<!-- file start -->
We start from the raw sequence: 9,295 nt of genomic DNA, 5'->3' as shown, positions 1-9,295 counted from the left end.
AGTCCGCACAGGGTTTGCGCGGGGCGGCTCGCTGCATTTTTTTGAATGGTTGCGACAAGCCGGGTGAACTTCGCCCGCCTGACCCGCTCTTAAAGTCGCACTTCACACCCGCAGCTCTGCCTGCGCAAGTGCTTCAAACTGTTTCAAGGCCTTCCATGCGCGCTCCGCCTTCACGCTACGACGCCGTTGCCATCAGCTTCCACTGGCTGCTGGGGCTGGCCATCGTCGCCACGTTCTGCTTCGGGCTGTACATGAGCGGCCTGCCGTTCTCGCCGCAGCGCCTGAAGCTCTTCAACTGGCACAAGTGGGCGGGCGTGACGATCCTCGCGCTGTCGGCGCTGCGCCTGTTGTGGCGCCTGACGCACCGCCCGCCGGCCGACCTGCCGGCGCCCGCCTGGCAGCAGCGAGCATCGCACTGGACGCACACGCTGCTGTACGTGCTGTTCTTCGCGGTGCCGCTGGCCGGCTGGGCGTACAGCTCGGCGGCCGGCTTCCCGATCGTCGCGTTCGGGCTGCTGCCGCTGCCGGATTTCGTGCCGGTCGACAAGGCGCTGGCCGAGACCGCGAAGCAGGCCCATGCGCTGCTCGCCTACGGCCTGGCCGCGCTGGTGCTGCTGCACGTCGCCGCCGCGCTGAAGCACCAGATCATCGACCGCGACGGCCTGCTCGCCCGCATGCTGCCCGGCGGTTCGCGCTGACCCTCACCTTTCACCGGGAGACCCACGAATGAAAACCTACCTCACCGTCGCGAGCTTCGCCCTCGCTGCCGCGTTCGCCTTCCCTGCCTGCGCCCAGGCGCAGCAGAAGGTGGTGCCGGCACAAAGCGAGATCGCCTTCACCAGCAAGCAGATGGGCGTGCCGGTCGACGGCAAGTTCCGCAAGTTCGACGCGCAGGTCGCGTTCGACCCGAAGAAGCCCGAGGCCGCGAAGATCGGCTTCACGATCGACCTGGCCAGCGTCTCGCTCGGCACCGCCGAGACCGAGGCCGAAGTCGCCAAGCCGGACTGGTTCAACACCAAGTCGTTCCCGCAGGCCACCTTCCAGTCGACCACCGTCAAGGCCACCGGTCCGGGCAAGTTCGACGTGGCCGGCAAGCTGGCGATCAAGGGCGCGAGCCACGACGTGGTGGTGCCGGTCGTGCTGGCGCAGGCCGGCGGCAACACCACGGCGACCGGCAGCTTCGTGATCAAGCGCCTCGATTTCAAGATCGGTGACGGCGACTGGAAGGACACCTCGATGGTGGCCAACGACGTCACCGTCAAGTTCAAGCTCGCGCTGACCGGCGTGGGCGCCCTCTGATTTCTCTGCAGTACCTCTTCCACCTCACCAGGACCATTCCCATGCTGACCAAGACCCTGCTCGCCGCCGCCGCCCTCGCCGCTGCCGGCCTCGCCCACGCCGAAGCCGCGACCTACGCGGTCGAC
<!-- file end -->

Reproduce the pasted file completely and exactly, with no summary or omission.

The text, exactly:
We start from the raw sequence: 9,295 nt of genomic DNA, 5'->3' as shown, positions 1-9,295 counted from the left end.
AGTCCGCACAGGGTTTGCGCGGGGCGGCTCGCTGCATTTTTTTGAATGGTTGCGACAAGCCGGGTGAACTTCGCCCGCCTGACCCGCTCTTAAAGTCGCACTTCACACCCGCAGCTCTGCCTGCGCAAGTGCTTCAAACTGTTTCAAGGCCTTCCATGCGCGCTCCGCCTTCACGCTACGACGCCGTTGCCATCAGCTTCCACTGGCTGCTGGGGCTGGCCATCGTCGCCACGTTCTGCTTCGGGCTGTACATGAGCGGCCTGCCGTTCTCGCCGCAGCGCCTGAAGCTCTTCAACTGGCACAAGTGGGCGGGCGTGACGATCCTCGCGCTGTCGGCGCTGCGCCTGTTGTGGCGCCTGACGCACCGCCCGCCGGCCGACCTGCCGGCGCCCGCCTGGCAGCAGCGAGCATCGCACTGGACGCACACGCTGCTGTACGTGCTGTTCTTCGCGGTGCCGCTGGCCGGCTGGGCGTACAGCTCGGCGGCCGGCTTCCCGATCGTCGCGTTCGGGCTGCTGCCGCTGCCGGATTTCGTGCCGGTCGACAAGGCGCTGGCCGAGACCGCGAAGCAGGCCCATGCGCTGCTCGCCTACGGCCTGGCCGCGCTGGTGCTGCTGCACGTCGCCGCCGCGCTGAAGCACCAGATCATCGACCGCGACGGCCTGCTCGCCCGCATGCTGCCCGGCGGTTCGCGCTGACCCTCACCTTTCACCGGGAGACCCACGAATGAAAACCTACCTCACCGTCGCGAGCTTCGCCCTCGCTGCCGCGTTCGCCTTCCCTGCCTGCGCCCAGGCGCAGCAGAAGGTGGTGCCGGCACAAAGCGAGATCGCCTTCACCAGCAAGCAGATGGGCGTGCCGGTCGACGGCAAGTTCCGCAAGTTCGACGCGCAGGTCGCGTTCGACCCGAAGAAGCCCGAGGCCGCGAAGATCGGCTTCACGATCGACCTGGCCAGCGTCTCGCTCGGCACCGCCGAGACCGAGGCCGAAGTCGCCAAGCCGGACTGGTTCAACACCAAGTCGTTCCCGCAGGCCACCTTCCAGTCGACCACCGTCAAGGCCACCGGTCCGGGCAAGTTCGACGTGGCCGGCAAGCTGGCGATCAAGGGCGCGAGCCACGACGTGGTGGTGCCGGTCGTGCTGGCGCAGGCCGGCGGCAACACCACGGCGACCGGCAGCTTCGTGATCAAGCGCCTCGATTTCAAGATCGGTGACGGCGACTGGAAGGACACCTCGATGGTGGCCAACGACGTCACCGTCAAGTTCAAGCTCGCGCTGACCGGCGTGGGCGCCCTCTGATTTCTCTGCAGTACCTCTTCCACCTCACCAGGACCATTCCCATGCTGACCAAGACCCTGCTCGCCGCCGCCGCCCTCGCCGCTGCCGGCCTCGCCCACGCCGAAGCCGCGACCTACGCGGTCGAC